Given the Bush administration’s long list of foreign policy priorities, and widespread American concern about U.S.-China business and security problems, Chinese President Hu Jintao may believe his government’s repressive criminal justice system will get light scrutiny during his forthcoming visit to Washington. He is likely to be disappointed.
The U.S. has too much at stake to ignore abuses in China’s courts—and American business counts on Beijing realizing its promise to develop a genuine rule of law. The Bush administration has rightly spoken out on behalf of victims of a system that is out of sync with China’s economic and social progress. Reformers within the ranks of the Communist Party and government who are struggling to bring the judicial system up to world standards have welcomed this international support.
China ’s conservative leaders have increasingly relied on criminal and administrative punishment to suppress rising demands for social justice, honest government, political participation and religious freedom, especially among those who feel left behind by the country’s rapid modernization. In these circumstances, and except for a belated effort to rein in a death penalty process that is notoriously out of control, the nation’s leaders have refused to approve a host of urgently required reforms. Actually, the leadership is badly divided about law reform as well as other important aspects of political reform. This lack of consensus extends not only to proposed constitutional, legislative and regulatory innovations but even to the handling of individual criminal cases.
Nothing better illustrates the current stalemate at the top than the pending case of Zhao Yan, an able Chinese staff member of the Beijing Bureau of the New York Times. Mr. Zhao was detained on Sept. 17, 2004, by the Ministry of State Security—China’s version of the Soviet KGB. He was detained for allegedly leaking state secrets to a foreign organization, a charge that could result in a long prison sentence, possibly even the death penalty.
Mr. Zhao was suspected of informing the Times, before other media learned of it, that former President Jiang Zemin was about to step down from his remaining post as head of the Military Affairs Commission. The newspaper published the report, which turned out to be accurate, and reportedly infuriated at least one top leader. But the Times denied that Mr. Zhao had been one of its sources.
Although this case, like others said by the police to involve “state secrets,” has been almost totally non-transparent (for a long period Mr. Zhao was denied access to a lawyer or anyone else), it became clear that the investigators had turned up no significant evidence to support their suspicion. The only item cited to “prove” his involvement was a brief memo written by him about a leadership power struggle that had nothing to do with the report in question and that had been illegally seized from the Times’s files.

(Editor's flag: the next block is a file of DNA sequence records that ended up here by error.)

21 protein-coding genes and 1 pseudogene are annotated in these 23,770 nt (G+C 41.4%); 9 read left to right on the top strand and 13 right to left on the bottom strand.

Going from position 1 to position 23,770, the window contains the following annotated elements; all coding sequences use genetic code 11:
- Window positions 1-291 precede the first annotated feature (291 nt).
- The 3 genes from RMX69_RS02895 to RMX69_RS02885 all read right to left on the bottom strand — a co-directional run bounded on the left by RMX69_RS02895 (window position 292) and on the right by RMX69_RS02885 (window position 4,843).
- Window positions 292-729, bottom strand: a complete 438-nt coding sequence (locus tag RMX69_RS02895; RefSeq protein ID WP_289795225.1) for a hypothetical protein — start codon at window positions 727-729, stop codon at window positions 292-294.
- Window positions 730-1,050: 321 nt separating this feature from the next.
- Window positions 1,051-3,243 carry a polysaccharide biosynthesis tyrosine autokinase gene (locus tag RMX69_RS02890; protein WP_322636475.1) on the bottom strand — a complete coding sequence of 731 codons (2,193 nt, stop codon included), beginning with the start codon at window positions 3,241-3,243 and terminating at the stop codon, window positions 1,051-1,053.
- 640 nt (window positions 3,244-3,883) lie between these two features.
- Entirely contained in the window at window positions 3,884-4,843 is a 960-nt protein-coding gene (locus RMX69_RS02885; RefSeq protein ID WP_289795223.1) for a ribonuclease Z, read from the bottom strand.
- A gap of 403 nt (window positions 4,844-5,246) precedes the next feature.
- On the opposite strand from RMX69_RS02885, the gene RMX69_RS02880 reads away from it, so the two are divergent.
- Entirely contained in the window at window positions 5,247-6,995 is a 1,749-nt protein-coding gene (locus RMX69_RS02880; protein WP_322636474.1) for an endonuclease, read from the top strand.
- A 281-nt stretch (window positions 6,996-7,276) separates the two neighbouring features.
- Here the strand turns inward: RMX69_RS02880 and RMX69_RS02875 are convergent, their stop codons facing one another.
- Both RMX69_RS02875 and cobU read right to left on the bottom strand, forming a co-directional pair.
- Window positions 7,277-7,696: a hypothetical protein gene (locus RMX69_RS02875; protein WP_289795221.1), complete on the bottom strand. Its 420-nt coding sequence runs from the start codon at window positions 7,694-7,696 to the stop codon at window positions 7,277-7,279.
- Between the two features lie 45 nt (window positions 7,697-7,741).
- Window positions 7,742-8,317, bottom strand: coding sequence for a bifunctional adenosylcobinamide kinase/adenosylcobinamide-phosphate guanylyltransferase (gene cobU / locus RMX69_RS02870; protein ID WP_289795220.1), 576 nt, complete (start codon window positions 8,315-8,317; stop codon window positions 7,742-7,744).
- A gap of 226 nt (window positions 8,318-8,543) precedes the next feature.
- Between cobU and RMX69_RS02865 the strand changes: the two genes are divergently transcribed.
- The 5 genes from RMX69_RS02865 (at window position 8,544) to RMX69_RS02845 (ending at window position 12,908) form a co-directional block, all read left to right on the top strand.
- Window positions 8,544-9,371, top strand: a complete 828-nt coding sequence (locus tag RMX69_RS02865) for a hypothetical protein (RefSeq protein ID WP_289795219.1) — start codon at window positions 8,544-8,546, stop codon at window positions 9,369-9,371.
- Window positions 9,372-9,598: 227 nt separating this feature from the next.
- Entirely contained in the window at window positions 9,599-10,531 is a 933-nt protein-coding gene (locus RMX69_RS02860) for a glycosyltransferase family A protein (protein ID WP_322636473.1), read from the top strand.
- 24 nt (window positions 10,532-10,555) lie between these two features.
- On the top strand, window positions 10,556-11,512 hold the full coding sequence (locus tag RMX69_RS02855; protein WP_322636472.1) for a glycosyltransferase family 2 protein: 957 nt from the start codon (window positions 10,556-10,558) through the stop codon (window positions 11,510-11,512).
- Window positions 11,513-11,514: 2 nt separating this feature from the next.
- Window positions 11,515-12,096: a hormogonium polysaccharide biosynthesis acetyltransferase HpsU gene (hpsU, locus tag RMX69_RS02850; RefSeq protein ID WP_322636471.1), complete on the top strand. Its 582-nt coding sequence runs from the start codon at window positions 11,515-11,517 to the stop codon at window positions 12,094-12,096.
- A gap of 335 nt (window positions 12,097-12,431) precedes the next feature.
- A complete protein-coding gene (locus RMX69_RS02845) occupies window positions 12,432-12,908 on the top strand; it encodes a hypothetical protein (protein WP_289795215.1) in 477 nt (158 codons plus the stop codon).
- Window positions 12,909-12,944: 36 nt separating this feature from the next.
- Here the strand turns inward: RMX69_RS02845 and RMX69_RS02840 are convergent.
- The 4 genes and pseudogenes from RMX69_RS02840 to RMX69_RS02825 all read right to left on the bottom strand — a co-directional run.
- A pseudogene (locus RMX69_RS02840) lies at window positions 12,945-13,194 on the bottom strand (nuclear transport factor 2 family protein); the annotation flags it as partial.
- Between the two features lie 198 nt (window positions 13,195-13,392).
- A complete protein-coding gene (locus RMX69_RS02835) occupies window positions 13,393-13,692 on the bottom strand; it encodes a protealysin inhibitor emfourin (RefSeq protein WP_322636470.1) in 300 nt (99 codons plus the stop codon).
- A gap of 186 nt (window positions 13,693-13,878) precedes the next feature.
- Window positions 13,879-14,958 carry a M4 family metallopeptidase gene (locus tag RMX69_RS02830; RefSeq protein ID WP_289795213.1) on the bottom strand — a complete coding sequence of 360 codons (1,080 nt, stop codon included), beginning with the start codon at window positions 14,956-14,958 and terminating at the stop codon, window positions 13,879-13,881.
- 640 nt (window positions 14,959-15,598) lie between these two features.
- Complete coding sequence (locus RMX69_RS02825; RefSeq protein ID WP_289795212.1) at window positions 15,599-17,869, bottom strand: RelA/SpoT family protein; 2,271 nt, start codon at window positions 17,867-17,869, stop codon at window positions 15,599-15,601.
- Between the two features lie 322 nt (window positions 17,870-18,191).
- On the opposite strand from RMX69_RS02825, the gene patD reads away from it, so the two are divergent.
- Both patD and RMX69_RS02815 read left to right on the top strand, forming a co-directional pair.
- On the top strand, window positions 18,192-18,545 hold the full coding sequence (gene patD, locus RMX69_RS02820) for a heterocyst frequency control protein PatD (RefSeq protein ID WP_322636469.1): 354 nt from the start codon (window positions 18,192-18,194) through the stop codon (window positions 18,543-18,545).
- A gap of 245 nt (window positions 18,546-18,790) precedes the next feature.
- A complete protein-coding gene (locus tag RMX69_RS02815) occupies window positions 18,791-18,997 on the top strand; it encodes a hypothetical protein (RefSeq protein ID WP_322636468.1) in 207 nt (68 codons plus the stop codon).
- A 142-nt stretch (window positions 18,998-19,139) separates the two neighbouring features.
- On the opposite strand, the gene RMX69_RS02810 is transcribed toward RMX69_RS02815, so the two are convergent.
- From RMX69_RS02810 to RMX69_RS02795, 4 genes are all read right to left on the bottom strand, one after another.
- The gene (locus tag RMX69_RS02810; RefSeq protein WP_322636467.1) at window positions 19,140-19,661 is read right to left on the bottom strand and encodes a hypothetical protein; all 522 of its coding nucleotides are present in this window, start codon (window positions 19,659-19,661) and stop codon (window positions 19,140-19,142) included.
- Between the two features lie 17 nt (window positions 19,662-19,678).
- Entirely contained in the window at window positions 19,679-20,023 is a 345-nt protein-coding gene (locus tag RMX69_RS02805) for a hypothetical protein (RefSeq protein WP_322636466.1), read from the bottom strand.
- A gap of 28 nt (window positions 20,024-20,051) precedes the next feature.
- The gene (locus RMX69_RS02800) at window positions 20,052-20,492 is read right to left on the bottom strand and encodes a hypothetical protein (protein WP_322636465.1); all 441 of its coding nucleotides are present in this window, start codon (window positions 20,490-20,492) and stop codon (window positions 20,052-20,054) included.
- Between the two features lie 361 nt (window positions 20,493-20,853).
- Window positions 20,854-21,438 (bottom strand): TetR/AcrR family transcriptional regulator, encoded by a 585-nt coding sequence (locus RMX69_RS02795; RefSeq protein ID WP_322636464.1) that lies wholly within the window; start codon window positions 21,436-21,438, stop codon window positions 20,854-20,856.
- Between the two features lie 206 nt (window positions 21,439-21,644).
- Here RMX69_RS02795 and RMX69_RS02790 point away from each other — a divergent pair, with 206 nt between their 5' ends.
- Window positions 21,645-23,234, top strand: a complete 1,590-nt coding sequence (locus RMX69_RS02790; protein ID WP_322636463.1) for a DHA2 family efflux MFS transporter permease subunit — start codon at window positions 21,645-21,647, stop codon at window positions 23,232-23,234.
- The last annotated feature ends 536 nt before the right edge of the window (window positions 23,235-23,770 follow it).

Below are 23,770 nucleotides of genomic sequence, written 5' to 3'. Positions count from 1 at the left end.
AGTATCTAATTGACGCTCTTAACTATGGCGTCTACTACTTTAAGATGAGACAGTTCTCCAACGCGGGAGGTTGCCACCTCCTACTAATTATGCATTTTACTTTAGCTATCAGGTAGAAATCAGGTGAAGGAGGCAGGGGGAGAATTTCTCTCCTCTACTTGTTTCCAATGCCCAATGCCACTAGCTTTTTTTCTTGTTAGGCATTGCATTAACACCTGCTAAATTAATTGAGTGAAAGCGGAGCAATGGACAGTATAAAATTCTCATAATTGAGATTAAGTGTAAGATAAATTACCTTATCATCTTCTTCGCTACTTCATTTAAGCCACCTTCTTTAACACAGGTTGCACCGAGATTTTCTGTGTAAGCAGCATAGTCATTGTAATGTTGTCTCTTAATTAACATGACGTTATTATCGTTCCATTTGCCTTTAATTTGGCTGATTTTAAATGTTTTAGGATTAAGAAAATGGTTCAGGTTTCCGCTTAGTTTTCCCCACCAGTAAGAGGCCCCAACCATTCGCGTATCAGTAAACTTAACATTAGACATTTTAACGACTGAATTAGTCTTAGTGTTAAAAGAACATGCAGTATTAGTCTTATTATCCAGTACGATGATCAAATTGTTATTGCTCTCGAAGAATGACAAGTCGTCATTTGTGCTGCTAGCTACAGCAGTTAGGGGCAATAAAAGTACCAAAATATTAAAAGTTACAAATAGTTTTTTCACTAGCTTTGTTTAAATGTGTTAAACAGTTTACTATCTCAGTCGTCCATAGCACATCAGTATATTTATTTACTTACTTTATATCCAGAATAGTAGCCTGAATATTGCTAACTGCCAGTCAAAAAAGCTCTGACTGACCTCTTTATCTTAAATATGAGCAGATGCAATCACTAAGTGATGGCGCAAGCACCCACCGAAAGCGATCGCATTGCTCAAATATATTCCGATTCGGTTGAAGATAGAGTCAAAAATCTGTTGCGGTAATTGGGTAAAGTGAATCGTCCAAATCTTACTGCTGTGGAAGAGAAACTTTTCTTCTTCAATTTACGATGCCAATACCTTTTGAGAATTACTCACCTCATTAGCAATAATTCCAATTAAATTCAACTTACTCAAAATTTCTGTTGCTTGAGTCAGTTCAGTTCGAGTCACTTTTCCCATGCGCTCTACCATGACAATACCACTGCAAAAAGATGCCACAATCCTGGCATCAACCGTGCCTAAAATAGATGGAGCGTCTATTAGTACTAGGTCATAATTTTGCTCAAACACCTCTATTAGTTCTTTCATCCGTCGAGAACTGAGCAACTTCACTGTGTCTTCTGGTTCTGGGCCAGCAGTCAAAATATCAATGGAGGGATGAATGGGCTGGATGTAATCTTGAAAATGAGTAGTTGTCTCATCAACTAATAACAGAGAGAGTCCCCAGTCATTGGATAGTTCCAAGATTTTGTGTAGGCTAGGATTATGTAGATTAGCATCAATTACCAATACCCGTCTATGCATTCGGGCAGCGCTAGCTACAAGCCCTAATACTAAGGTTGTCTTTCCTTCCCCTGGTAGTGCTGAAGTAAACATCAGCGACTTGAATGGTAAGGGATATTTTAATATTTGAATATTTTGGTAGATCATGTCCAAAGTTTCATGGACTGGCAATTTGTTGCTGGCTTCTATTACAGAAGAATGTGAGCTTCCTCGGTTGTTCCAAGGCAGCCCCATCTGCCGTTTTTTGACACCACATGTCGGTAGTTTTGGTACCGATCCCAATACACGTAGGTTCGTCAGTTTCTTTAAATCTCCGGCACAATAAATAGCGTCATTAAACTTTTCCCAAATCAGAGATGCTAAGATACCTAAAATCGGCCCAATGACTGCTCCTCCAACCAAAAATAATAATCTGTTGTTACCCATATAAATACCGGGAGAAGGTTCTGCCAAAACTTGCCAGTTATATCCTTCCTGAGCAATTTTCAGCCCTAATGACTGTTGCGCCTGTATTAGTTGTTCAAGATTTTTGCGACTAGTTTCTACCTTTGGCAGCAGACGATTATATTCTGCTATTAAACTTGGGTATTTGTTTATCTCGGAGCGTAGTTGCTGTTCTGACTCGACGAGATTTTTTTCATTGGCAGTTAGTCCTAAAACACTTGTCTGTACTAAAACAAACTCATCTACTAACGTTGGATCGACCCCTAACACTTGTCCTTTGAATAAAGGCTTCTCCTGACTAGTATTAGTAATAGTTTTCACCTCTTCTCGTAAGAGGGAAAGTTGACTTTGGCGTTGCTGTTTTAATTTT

Yet by any interpretation of China’s ambiguous and flexible criminal procedure code, the time limit for continuing to detain Mr. Zhao was about to expire. At that point, the police, rather than release him for lack of evidence, resorted to a familiar technique for extending their custody of a suspect. They charged him with another offense, defrauding a friend, not normally a matter of concern for the secret police. This started the clock running again.
At long last, under a hail of criticism from abroad but under evident command from on high, the police recommended prosecution on both the state secrets and fraud charges; and the procurator issued an indictment on both counts. Yet, once again, the case encountered long and unexplained delays, this time in holding the trial. Finally, on March 17, the last working day before the ultimate deadline for a timely trial, the Beijing Intermediate Court issued a surprise decision approving an unusual request by the procurator to withdraw the indictment on the ground that it needed to supplement investigation of the fraud count. Amazingly, the court order said nothing about the impact of this decision on the state secrets count.
Defense counsel immediately asked the judge in charge whether the court’s decision also meant withdrawal of that count, and he was told that it did. Under Chinese law this should have resulted in Mr. Zhao’s release, or at least a more relaxed restraint under house arrest or bail. Yet nothing has happened in the intervening weeks, despite defense efforts to highlight the apparent lack of legal authority to continue holding Mr. Zhao.
The matter is obviously out of the realm of the courts. Yet in this case the political leadership seems to be in extraordinary disarray, incapable of agreeing upon what it should tell the judiciary to do, as it normally does in important cases. When the Foreign Ministry was asked for clarification, it claimed to be uninformed and surprised. Later its spokesman would only say that the foreign press had misconstrued the situation in predicting that the court order would lead to Mr. Zhao’s release. Since then, there has been nothing but a wall of silence.
President Hu will soon be exposed to potential questioning by sophisticated American audiences. This time they may not accept the Chinese leadership’s customary hypocritical response that “the case is under consideration by the judicial authorities” and therefore discussion would not be appropriate. Or will Zhao Yan join the ranks of so many other forgotten Chinese prisoners because our officials, media, business representatives, think tanks and universities allow President Hu to stonewall?